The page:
New Year’s Resolutions for Parenting in 2019
1.  I will listen to my children
2.  I will calm down and relax.
3.  I will foster a loving relationship between myself and my spouse
4.  I will allow them to make mistakes.
5.  I will pray with them and for them.
6.  I will appreciate their uniqueness.
7.  I will remember that childhood years are fleeting years and enjoy and savor every single moment.
Dear God,
Thank you for the wonderful food. Thank you for everything you provide for us. Thank you for everything we have.

 From Henry Poole      

PreK Cardinal snack prayer     


==>  Melting Ice Experiment

Fill 6 small dixie cups with water. Freeze overnight. Cut the frozen water out of the cups (adult help may be required for this step). Place one in each of the compartments in the muffin tin. Pour hot water on one, cold water on another, steam on another, salt on another, and sugar on another. Leave one alone so that it can act as the control. Adult supervision is important, particularly with the steam and hot water.

==>  Snow Dough
1.  Combine: 1 cup Baking Soda; 1/2 cup Corn Starch; 1T vegetable oil; 1/2 cup + 1 T water. At first it will seem like you don’t have enough liquid in your mixture, but keep stirring. Eventually you will end up with a very soupy liquid.

2. Place the pan over medium heat. Stir continuously. The mixture will remain soupy for about 5 minutes, and then all of a sudden begin to thicken.

3. Continue stirring until your mixture is quite thick.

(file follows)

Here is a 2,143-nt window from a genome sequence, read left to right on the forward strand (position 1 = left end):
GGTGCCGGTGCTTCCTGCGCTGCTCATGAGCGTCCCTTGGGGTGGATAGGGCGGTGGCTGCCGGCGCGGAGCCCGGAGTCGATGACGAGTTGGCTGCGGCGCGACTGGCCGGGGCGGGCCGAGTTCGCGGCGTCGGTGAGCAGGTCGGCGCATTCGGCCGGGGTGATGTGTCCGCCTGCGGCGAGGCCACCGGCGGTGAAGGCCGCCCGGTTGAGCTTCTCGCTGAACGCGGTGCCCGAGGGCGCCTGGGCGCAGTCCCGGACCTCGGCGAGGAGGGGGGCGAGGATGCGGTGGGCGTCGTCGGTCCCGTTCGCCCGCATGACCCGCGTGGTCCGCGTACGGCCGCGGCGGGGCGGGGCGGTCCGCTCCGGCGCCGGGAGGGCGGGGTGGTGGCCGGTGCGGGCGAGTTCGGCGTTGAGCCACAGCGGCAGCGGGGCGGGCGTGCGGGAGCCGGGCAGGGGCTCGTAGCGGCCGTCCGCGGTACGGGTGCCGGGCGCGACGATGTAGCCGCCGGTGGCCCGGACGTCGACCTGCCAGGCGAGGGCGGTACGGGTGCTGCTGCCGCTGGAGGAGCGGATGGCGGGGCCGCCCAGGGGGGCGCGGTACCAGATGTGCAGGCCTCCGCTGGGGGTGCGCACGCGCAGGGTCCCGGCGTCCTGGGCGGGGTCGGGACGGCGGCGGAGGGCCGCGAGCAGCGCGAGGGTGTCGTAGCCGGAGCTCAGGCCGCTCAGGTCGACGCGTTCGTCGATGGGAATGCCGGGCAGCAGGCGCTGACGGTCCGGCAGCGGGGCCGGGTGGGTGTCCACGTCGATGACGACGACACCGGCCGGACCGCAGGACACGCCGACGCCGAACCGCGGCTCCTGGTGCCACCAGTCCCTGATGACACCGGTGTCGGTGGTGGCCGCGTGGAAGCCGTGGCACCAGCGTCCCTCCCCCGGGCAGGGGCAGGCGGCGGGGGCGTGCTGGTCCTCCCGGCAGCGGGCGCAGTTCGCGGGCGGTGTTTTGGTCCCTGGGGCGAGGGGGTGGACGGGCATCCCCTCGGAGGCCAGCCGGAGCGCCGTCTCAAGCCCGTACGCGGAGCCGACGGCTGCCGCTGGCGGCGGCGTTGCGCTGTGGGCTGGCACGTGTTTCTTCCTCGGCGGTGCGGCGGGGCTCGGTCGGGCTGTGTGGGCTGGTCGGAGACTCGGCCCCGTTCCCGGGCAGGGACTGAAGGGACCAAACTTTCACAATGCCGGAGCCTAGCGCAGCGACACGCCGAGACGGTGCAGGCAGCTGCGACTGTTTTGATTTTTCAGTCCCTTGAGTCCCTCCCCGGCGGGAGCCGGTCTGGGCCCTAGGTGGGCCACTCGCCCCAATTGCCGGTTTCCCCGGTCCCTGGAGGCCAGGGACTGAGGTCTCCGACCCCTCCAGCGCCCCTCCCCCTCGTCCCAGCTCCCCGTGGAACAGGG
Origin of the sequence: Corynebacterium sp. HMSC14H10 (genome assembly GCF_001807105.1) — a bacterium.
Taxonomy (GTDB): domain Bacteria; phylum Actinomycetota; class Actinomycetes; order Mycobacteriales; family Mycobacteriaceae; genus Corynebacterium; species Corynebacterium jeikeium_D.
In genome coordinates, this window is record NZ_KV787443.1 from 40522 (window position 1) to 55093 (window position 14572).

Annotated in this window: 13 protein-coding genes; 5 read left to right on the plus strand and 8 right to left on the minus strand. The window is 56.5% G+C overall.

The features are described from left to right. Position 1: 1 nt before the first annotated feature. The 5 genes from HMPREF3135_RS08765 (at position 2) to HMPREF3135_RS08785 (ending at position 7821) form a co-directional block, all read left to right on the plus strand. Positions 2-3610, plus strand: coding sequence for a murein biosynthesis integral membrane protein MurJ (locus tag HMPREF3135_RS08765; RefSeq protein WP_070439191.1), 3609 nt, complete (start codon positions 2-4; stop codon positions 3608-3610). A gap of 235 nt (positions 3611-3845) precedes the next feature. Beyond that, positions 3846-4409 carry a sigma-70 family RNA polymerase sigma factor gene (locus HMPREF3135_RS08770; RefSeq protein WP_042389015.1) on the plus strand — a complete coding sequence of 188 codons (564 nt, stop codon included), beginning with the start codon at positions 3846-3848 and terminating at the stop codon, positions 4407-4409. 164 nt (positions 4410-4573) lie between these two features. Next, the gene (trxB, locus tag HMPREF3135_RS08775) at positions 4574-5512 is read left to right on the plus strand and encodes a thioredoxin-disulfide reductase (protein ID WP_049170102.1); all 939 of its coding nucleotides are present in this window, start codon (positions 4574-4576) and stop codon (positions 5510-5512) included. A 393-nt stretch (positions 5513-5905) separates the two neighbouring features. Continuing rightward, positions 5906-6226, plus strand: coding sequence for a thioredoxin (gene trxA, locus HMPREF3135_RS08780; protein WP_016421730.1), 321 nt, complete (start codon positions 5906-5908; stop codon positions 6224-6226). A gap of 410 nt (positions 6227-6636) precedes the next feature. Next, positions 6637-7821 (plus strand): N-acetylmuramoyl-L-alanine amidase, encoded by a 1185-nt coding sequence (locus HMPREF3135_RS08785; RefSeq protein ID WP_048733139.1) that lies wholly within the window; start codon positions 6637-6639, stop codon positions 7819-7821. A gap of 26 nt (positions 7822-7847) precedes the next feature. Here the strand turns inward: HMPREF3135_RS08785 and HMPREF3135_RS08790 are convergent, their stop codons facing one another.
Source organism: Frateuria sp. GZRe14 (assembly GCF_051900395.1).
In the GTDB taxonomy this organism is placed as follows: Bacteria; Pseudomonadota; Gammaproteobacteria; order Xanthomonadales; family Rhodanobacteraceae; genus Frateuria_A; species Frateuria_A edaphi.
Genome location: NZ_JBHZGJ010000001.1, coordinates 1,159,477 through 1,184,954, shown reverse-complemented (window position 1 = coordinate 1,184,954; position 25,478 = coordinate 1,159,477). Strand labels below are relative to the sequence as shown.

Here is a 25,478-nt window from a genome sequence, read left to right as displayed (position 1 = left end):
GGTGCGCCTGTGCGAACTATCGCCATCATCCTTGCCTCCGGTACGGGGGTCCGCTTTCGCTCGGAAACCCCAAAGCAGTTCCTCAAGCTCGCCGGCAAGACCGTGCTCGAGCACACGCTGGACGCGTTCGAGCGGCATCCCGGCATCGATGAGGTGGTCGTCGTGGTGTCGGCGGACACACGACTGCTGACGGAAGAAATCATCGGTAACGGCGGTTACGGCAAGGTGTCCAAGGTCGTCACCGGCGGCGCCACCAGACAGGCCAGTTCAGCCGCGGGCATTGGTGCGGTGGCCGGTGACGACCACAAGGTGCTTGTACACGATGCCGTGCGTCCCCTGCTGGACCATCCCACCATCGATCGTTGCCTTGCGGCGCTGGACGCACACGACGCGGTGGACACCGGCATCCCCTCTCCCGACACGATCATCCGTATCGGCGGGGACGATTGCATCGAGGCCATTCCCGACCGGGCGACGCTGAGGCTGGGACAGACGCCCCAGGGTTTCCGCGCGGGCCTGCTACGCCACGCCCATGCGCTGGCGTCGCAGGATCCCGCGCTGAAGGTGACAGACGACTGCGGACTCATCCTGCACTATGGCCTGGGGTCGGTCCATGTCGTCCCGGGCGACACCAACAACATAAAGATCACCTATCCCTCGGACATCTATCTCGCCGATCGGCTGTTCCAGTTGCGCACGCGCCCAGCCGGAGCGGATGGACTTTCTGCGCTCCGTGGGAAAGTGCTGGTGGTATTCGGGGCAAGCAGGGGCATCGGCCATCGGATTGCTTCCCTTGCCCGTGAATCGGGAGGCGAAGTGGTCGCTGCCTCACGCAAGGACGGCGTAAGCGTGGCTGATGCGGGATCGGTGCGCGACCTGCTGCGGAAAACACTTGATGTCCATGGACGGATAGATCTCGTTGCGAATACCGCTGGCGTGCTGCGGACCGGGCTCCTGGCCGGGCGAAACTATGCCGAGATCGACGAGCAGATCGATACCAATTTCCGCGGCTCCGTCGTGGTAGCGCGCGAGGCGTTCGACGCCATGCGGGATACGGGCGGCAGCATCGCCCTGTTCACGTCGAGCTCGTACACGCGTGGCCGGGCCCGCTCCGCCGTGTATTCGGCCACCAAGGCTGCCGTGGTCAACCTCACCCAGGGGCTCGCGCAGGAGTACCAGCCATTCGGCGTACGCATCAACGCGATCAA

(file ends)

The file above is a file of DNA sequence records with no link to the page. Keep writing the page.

4. Dump the mixture out onto a sheet of wax paper or other surface to cool. Be careful! The mixture will be 
really hot – even hotter than regular homemade playdough right out of the pan.
==>  Online Crafts
Nurture your little one’s creativity with creative art projects. For free inspiration and detailed how-to instructions, check out the internet search engines for kids crafts and kid-oriented activities: You’ll find classroom activities, seasonal crafts and a mix of art, baking, and science fun for kids.
ELP Timeless
Messy Play or Sensory Play?
     You might have seen the terms ‘messy play’ or ‘sensory play’ when you search online. Both can be used interchangeably and mean the same thing.      So what exactly is messy play and sensory play? In short, it is an activity that engages a child’s senses including eyes, ears, nose, mouth, touch, balance, or movement.
     According to Piaget’s theory of development, children from the age of zero to eight are in two different stages of development: the sensorimotor stage from ages zero to two and the preoperational state from age two to around seven or eight.
     In both of these stages, play through experimenting and exploring their environment is critical for development.
     The sensorimotor stage from birth to two is all about using the senses to explore this brand new world. How things feel, taste, sound, look like, and how your baby moves in order to explore these things aids in their cognitive learning. They quickly learn how much strength they need to pick up a block or if something feels soft or hard.
Growing Hands On Kids, November 2018
Early Years are Priceless

We all have a small window of time where we can build good education at home.  It begins in infancy.  Brain studies show that children’s ability to learn depends largely on their experiences in the first years of life.  In short, the more you talk and read to your children, the better they can learn.

     Read to your children every day. . .
     Talk with your children. . .
     Respond to your children. . .
     Give encouragement. . .
     Demand proper behavior. . .
Remember, think long term.
How To Be An Effective Father
A key difference that separates effective fathers from all other fathers is that they really know their children.
The Early Learning Program
of The Woodlands Community Presbyterian Church
4881 W. Panther Creek Dr., The Woodlands, TX 77381
281 / 298-2464